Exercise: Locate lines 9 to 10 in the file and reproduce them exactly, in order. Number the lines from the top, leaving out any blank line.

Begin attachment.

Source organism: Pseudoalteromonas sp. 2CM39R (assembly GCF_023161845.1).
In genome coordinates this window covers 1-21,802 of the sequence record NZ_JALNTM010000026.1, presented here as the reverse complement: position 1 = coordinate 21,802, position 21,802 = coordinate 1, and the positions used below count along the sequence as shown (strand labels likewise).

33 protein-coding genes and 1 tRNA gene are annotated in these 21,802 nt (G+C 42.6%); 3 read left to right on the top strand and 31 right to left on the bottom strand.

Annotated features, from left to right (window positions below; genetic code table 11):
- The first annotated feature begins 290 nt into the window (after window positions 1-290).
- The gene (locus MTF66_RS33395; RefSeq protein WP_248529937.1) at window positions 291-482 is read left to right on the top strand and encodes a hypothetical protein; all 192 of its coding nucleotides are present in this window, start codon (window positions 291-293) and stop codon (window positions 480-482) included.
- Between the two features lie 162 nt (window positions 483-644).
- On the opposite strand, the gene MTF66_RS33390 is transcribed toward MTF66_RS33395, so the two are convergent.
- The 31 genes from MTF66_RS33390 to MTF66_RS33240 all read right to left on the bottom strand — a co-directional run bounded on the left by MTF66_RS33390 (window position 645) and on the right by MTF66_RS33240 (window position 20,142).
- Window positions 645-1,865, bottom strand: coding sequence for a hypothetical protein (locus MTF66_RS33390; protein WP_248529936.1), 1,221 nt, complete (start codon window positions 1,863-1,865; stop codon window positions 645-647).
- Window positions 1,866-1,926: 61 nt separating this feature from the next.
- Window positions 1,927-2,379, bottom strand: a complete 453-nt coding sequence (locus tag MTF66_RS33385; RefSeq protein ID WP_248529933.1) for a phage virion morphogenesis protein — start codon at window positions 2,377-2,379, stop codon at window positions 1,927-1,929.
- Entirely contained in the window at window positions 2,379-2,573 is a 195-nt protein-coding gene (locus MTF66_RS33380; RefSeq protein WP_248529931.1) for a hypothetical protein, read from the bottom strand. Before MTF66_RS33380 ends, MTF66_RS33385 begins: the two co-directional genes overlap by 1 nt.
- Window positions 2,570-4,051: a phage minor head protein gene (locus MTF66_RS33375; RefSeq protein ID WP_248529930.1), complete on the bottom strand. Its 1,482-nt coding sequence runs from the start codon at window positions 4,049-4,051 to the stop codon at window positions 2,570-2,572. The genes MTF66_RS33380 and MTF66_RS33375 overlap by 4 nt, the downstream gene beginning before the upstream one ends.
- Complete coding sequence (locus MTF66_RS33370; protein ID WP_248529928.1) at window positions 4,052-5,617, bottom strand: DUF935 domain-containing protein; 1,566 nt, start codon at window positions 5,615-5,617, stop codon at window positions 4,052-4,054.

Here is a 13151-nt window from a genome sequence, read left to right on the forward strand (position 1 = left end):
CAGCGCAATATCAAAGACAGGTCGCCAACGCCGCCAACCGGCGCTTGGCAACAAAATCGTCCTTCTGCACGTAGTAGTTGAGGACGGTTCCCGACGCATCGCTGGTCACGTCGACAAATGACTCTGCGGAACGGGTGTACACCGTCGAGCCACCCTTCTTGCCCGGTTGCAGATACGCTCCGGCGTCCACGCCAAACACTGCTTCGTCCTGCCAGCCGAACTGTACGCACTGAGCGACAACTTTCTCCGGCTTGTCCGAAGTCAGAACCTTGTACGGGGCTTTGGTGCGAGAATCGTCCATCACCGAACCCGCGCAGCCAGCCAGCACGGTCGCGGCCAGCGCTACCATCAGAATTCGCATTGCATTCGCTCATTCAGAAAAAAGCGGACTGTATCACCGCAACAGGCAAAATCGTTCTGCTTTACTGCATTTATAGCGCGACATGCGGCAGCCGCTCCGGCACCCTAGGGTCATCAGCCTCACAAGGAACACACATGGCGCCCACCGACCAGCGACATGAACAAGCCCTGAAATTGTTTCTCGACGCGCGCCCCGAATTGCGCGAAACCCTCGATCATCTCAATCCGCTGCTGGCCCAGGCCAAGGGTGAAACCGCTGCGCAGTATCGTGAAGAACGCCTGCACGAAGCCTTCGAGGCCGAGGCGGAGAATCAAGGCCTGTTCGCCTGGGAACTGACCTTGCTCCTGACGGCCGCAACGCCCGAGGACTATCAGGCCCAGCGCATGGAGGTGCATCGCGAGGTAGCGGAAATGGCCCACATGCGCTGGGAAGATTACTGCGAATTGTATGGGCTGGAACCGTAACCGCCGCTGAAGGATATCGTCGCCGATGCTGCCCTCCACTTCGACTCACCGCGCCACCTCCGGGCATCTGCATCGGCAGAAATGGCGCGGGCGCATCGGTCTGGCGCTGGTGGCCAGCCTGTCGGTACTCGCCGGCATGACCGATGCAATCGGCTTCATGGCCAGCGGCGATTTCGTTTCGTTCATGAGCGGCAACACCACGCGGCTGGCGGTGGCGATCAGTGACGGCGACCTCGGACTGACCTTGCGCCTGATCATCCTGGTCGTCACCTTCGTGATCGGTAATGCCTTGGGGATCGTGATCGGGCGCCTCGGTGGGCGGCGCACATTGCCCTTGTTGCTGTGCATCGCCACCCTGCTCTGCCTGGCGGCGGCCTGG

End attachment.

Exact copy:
- The 31 genes from MTF66_RS33390 to MTF66_RS33240 all read right to left on the bottom strand — a co-directional run bounded on the left by MTF66_RS33390 (window position 645) and on the right by MTF66_RS33240 (window position 20,142).
- Window positions 645-1,865, bottom strand: coding sequence for a hypothetical protein (locus MTF66_RS33390; protein WP_248529936.1), 1,221 nt, complete (start codon window positions 1,863-1,865; stop codon window positions 645-647).